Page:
The Effect of Subsurface Dam on Saltwater Intrusion in Heterogeneous Coastal Aquifers

      Research output: Contribution to conferencePoster


      View graph of relations

      Saltwater intrusion (SWI) in coastal aquifers has become a growing threat for many countries around the world. While various control measures have been suggested to mitigate SWI, the construction of subsurface physical barriers remains one of the most effective solutions for this problem. In this work, we used laboratory experiments and numerical simulations to investigate the effectiveness of subsurface dams in heterogeneous layered coastal aquifer with different layering patterns. Four different cases were investigated, including a homogeneous (case H), and three heterogeneous cases in which a low permeability (K) layer was set in the top part of the system (case LH), in the middle part of the system (case HLH) and the bottom part of the system (case HL). Automated image analysis technique was implemented to quantify the main SWI parameters under high spatial and temporal resolution. The method also provides transient salt concentration maps, allowing for the first time clear visualization of the spillage of saline water over the dam (advancing wedge condition) as well as the flushing of residual saline water from the freshwater area (receding wedge condition). The SEAWAT code was adopted for the numerical simulations. The results show that the presence of an overlying layer of low permeability enhanced the ability of the dam to retain the saline water. In such conditions, the rate of saline water spillage and inland extension may considerably be reduced. Conversely, the presence of an underlying low K layer led to a faster increase of saltwater volume on the seaward side of the wall, therefore considerably facilitating the spillage. The results showed that a complete removal of the residual saline water eventually occurred in all the investigated scenarios, with a rate of removal strongly affected by the hydraulic conductivity of the lower part of the aquifer. The data showed that the addition of the underlying low K layer in case HL caused the complete flushing to be almost twice longer than in the homogeneous scenario.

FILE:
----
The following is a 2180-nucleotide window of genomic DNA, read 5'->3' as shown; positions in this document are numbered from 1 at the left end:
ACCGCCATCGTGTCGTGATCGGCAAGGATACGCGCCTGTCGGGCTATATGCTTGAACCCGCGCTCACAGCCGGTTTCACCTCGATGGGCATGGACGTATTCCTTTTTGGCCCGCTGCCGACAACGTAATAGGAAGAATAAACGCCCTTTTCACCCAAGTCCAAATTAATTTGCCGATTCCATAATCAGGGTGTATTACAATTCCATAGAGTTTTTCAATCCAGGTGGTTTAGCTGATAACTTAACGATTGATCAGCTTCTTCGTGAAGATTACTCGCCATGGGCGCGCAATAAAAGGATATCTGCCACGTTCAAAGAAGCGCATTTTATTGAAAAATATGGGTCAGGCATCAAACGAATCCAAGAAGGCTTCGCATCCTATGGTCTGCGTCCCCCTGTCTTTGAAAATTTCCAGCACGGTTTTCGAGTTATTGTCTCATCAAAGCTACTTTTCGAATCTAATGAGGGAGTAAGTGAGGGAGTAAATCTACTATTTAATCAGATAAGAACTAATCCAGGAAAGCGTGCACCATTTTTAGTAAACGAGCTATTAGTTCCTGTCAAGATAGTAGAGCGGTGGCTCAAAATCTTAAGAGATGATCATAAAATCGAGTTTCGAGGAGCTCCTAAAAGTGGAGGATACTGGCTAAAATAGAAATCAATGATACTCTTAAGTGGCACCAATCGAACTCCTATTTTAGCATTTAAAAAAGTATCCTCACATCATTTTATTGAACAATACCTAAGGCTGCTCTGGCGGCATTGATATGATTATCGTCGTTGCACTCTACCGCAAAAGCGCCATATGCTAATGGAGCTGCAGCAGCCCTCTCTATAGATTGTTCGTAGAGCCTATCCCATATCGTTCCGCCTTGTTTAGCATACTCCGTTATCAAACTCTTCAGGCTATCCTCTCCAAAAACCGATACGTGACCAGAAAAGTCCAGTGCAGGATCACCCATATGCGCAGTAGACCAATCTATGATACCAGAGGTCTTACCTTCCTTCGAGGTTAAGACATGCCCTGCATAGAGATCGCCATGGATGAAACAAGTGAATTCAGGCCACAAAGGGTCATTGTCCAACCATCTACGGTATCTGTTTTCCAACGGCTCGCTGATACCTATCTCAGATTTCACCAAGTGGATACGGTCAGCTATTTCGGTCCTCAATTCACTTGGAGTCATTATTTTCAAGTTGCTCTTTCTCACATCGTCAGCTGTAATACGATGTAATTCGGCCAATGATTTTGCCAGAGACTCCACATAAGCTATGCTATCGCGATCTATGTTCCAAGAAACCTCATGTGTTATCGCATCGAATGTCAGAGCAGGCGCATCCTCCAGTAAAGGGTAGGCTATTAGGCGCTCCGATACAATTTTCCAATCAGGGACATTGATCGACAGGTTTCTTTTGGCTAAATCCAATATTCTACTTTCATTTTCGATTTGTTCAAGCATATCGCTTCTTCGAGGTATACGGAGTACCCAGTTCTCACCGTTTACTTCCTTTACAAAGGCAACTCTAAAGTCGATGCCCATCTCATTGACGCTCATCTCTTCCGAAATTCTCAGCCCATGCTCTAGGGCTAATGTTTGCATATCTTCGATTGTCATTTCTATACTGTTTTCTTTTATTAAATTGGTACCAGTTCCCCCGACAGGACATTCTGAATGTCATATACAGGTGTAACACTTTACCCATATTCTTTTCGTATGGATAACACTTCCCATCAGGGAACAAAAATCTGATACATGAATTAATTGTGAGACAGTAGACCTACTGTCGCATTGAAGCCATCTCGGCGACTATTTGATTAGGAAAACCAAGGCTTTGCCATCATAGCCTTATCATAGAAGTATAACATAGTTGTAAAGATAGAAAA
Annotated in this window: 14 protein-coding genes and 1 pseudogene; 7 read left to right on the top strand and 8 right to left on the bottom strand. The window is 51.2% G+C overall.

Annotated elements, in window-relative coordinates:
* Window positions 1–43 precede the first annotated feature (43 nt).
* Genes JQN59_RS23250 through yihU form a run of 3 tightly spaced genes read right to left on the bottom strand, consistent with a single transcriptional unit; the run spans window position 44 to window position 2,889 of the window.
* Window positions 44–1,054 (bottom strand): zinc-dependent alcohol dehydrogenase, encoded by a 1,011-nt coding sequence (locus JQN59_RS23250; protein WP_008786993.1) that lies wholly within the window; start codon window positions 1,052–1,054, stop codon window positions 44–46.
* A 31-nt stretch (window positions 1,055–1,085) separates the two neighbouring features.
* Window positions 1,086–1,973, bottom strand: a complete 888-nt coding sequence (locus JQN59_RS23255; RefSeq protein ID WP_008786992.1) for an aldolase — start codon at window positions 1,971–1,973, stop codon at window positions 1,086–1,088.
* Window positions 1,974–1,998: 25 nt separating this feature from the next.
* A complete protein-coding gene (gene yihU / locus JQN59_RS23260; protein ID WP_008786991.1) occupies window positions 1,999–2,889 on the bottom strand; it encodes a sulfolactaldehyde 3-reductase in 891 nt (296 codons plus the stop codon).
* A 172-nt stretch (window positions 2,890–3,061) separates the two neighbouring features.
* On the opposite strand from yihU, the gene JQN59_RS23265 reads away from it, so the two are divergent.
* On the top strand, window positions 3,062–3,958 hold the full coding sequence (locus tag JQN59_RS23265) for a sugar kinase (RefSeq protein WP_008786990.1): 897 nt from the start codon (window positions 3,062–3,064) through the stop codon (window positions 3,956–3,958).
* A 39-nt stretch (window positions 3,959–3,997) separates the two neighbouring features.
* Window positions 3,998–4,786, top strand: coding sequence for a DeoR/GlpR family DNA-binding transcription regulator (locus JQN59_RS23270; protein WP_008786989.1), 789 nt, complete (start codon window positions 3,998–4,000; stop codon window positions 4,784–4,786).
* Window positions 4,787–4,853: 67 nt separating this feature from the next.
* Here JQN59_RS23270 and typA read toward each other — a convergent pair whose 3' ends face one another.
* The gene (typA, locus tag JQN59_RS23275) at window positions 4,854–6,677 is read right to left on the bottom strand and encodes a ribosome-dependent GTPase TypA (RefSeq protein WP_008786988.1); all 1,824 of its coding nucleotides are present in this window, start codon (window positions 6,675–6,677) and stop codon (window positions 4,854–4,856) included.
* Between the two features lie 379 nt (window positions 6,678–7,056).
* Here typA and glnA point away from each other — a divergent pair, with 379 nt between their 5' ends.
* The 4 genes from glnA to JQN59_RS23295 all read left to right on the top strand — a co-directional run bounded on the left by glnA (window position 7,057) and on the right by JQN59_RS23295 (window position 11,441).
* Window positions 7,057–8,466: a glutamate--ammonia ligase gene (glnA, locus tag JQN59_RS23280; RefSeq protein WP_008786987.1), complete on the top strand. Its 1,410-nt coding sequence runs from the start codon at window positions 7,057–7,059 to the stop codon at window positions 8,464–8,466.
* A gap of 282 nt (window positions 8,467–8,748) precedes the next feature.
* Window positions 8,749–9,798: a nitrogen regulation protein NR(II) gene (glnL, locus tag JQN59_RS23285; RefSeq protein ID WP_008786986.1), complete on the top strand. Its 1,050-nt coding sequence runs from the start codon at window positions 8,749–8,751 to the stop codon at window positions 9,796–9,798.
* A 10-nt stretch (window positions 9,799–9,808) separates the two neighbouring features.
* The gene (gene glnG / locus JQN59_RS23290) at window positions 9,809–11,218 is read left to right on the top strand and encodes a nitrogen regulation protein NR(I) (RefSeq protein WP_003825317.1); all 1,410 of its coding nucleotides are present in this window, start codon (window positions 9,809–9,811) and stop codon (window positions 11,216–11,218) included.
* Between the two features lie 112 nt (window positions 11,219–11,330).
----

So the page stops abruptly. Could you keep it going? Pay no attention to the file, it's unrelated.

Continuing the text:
Original languageEnglish
      StatePublished - 16 Apr 2017
      Event 19th International Conference on Water Management - Lisbon, Portugal


      Conference 19th International Conference on Water Management
      Abbreviated titleICWM 2017

        Research areas

      • Heterogeneous coastal aquifers, Laboratory experiments, Physical barriers, Seawater intrusion control.

      ID: 128080929